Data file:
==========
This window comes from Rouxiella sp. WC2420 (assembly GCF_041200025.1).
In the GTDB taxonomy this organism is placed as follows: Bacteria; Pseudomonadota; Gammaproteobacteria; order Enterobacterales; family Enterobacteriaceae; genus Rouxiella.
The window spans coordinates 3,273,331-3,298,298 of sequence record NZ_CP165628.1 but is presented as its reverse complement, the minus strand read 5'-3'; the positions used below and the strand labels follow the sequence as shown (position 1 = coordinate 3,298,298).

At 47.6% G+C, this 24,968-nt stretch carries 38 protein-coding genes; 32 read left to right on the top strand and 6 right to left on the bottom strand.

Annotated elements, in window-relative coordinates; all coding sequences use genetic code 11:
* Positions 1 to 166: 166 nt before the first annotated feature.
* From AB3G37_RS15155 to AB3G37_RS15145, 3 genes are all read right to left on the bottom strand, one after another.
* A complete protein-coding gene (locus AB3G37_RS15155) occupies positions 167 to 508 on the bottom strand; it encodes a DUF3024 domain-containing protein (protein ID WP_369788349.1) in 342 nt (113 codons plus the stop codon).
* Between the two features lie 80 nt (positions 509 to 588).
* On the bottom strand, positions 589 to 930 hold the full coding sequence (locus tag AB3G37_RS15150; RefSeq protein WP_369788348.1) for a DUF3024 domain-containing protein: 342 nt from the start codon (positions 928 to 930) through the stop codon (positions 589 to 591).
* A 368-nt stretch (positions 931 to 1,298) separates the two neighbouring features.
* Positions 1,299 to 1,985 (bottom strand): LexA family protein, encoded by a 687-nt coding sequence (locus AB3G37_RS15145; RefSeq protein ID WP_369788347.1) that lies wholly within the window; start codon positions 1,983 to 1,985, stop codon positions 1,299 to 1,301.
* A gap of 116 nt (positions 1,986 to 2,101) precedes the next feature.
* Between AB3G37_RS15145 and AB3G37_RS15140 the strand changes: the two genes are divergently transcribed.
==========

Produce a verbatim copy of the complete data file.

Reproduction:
This window comes from Rouxiella sp. WC2420 (assembly GCF_041200025.1).
In the GTDB taxonomy this organism is placed as follows: Bacteria; Pseudomonadota; Gammaproteobacteria; order Enterobacterales; family Enterobacteriaceae; genus Rouxiella.
The window spans coordinates 3,273,331-3,298,298 of sequence record NZ_CP165628.1 but is presented as its reverse complement, the minus strand read 5'-3'; the positions used below and the strand labels follow the sequence as shown (position 1 = coordinate 3,298,298).

At 47.6% G+C, this 24,968-nt stretch carries 38 protein-coding genes; 32 read left to right on the top strand and 6 right to left on the bottom strand.

Annotated elements, in window-relative coordinates; all coding sequences use genetic code 11:
* Positions 1 to 166: 166 nt before the first annotated feature.
* From AB3G37_RS15155 to AB3G37_RS15145, 3 genes are all read right to left on the bottom strand, one after another.
* A complete protein-coding gene (locus AB3G37_RS15155) occupies positions 167 to 508 on the bottom strand; it encodes a DUF3024 domain-containing protein (protein ID WP_369788349.1) in 342 nt (113 codons plus the stop codon).
* Between the two features lie 80 nt (positions 509 to 588).
* On the bottom strand, positions 589 to 930 hold the full coding sequence (locus tag AB3G37_RS15150; RefSeq protein WP_369788348.1) for a DUF3024 domain-containing protein: 342 nt from the start codon (positions 928 to 930) through the stop codon (positions 589 to 591).
* A 368-nt stretch (positions 931 to 1,298) separates the two neighbouring features.
* Positions 1,299 to 1,985 (bottom strand): LexA family protein, encoded by a 687-nt coding sequence (locus AB3G37_RS15145; RefSeq protein ID WP_369788347.1) that lies wholly within the window; start codon positions 1,983 to 1,985, stop codon positions 1,299 to 1,301.
* A gap of 116 nt (positions 1,986 to 2,101) precedes the next feature.
* Between AB3G37_RS15145 and AB3G37_RS15140 the strand changes: the two genes are divergently transcribed.